Everyone was laughing, including the boy, but I was dying inside. “I’m so, um. He’s never, ever, ever done that before. Never ever ever. Sorry. Sorry. Sorry.”
The boy shrugged, shaking his leg. The bottom of his red shorts and his leg seemed to take the hit. “I didn’t like these shorts anyway.”
“He owns you!” the older guy was yelling. “He peed on you, now he owns you!”
And I was like, no, please stop talking.
I avoided the park the next morning, for obvious reasons. Instead I headed down to Pinchot, which is pronounced Pin-Chot rather than Pin-Cho, because America. Pinchot is the best street in all of Phoenix for walking a dog. Back in the day it was part of the New Deal. They subdivided land into one-acre properties and encouraged industrial workers to farm part time. Apparently, Eleanor Roosevelt planted some trees on it. That was like the 1930s version of Beyoncé planting trees today, so it was kind of a big deal. And now, nearly a hundred years later, there’s this incredible canopy of eighty-foot-tall Aleppo pines and Washington palms on Pinchot between 26th and 27th Streets. The whole street smells like pine and fresh-cut grass.
We lived a block north, where things smelled decidedly less lovely and trees were sparse and mostly small palms. Which was why I always walked on Pinchot.
And as if the world were punking me, there they were, the same dog-walking brigade, or at least three of them, heading toward me. The woman and the man were up front and about five feet apart, and when I craned my head, I saw Griffin’s pee victim and his black doodle.
I thought about running, and this time I almost did, but then the woman waved to me again, and I sighed and realized running away would make it worse. So I kept walking, like a man toward his executioners. And while I walked, I thought about funny things I could say about the fact that yesterday Griffin had used the boy like a fence post. I came up with, I’ve stopped allowing Griffin to drink water, so you should be safe.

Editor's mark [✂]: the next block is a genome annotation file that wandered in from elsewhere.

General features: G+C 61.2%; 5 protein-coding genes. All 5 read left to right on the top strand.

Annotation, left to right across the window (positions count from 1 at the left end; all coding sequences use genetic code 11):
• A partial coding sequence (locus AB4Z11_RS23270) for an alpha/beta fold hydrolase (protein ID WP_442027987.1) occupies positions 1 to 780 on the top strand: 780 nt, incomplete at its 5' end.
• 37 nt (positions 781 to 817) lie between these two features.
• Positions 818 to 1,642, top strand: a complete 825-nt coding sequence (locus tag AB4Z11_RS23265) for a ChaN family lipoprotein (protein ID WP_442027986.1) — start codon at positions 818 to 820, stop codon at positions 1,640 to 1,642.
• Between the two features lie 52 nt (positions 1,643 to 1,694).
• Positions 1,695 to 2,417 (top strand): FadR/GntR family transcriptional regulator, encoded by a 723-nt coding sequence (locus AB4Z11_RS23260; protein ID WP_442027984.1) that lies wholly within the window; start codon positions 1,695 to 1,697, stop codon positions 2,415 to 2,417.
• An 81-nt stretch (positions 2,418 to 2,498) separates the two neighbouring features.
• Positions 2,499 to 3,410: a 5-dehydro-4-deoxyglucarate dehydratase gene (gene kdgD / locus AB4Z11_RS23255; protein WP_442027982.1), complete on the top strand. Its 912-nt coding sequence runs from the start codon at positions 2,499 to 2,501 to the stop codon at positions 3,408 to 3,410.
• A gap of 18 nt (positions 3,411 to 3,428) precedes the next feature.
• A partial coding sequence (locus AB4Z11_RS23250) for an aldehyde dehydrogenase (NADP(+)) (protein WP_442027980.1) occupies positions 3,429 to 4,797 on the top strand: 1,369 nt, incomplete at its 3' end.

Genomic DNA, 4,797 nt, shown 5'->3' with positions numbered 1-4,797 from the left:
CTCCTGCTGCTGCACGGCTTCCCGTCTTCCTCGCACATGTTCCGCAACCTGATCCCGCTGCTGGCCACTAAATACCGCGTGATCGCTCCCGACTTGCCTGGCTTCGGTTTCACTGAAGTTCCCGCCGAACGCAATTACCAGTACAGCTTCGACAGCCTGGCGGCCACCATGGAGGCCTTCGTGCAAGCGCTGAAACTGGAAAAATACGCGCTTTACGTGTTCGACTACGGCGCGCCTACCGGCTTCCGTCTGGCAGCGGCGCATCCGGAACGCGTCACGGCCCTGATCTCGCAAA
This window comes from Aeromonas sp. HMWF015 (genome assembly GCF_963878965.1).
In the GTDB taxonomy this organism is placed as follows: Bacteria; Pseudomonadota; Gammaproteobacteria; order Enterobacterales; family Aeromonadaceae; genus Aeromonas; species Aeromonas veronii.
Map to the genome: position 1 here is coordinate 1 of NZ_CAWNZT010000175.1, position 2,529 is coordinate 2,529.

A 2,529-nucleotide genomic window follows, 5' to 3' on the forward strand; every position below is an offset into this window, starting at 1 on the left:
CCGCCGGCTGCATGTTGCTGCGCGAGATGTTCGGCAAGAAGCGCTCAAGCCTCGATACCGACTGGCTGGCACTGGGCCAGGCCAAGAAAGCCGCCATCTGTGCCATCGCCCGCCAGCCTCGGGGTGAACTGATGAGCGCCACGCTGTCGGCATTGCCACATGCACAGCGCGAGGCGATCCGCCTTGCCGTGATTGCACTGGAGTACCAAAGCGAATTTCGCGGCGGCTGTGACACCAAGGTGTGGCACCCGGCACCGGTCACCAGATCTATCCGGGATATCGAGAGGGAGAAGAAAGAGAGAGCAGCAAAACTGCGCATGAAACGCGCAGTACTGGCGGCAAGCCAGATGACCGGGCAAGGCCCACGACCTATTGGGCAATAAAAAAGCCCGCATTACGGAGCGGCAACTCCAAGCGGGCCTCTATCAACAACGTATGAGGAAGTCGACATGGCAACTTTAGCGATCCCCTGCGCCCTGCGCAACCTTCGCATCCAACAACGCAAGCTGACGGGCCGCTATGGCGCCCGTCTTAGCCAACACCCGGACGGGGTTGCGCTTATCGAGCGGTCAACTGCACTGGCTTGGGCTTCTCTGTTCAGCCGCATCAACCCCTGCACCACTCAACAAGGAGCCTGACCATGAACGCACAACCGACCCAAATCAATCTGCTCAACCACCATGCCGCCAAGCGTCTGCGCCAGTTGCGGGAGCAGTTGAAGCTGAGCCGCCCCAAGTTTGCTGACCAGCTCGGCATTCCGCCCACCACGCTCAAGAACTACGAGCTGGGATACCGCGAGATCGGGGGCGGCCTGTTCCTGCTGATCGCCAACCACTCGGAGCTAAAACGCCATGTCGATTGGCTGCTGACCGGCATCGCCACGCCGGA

But when I approached them and opened my mouth, it blurted out as “Drinking water, I’ve stopped . . .” which didn’t make any sense at all.
“Hydration is important,” the woman with the librarian glasses said, nodding, as if what I’d said was somehow a normal greeting to near strangers. I thought about fixing it, but the moment was gone, so instead I just stood there and held Griffin’s leash tightly, lest he do it again. Maybe the kid was some sort of pee magnet? Who was to say?
Then Griffin did one of his Griffin things. Out of nowhere he barked, turned his head both ways, and, as if he were suddenly sure he was being stalked by a zombie, he jumped a full one-eighty, his head leading the way. And then he jumped back, and just as quickly, he returned to normal, as if whatever had just possessed him had flown away. It used to scare me when Griffin acted nuts. Now I just understood it was Griffin being Griffin.
“What the heck?” the older guy said.
“Yeah,” I mumbled, and a thing came to me as a coherent sentence, which was unusual but welcome in this case. “Griffin is basically that kid in school who sits in the back, eating chalk.”
The boy laughed and when he did so, his eyes lit up. I couldn’t see his mouth, but I imagined him with a smile where his lips pull up so high you can see his glistening gums.